Active: Many people believe that readers understand sentences in the active voice more easily than sentences in the passive voice.
Passive: It is believed by many that sentences in the active voice are more easily understood by readers than sentences in the passive voice.
Using verb tenses consistently.
For example, do not switch randomly between past and present tense. In the sentences, John left the room. He takes the elevator down to the lobby, the shift from past tense (in the first sentence left the room) to present tense in the second sentence (takes the elevator) might create ambiguity about John's use of the elevator: did he use it in the past or is he using it now?
Logic and relationships
Indicating logical relationships between phrases, sentences, paragraphs, or sections of the text.
In some cases, simple words such as and, however, furthermore, and therefore may be enough to make the logical relationship clear between one sentence and the next. Other cases may require longer phrases or even additional sentences.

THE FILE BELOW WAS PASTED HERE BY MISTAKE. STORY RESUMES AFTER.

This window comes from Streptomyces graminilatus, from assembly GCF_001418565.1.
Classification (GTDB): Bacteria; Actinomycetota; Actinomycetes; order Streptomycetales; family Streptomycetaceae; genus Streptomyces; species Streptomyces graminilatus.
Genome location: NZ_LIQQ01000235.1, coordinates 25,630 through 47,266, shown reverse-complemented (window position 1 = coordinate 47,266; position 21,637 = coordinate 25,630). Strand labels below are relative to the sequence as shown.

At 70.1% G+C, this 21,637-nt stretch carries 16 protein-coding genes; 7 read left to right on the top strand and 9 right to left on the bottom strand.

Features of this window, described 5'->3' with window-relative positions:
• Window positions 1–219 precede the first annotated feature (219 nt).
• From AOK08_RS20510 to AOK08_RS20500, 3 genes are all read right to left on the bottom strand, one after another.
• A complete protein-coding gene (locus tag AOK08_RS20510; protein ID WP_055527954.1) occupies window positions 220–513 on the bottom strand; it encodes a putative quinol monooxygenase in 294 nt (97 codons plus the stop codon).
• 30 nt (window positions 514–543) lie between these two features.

Instructions and operable content
Thoroughly explaining instructions or required actions.
Using names and labels consistently.
Being clear where the document:
explains choices and options,
labels options to get more information,
instructs users how to modify selections in critical functions (such as how to delete an item from a shopping cart).
Using a goal-action structure for menu prompts.
Using default settings (and the ease in re-establishing them)
Using two-step, "select and confirm" processes to reduce accidental selections for critical functions
Providing calculation assistance to reduce the need to calculate (for example, use a script to calculate the total price for an online purchase)
Alternative representations: summaries, paraphrases, examples, illustrations, and symbolic languages
Providing summaries to aid understanding.
Adding non-text content to the site for key pages or sections specifically to make the site more understandable by users who cannot understand the text only version of the site.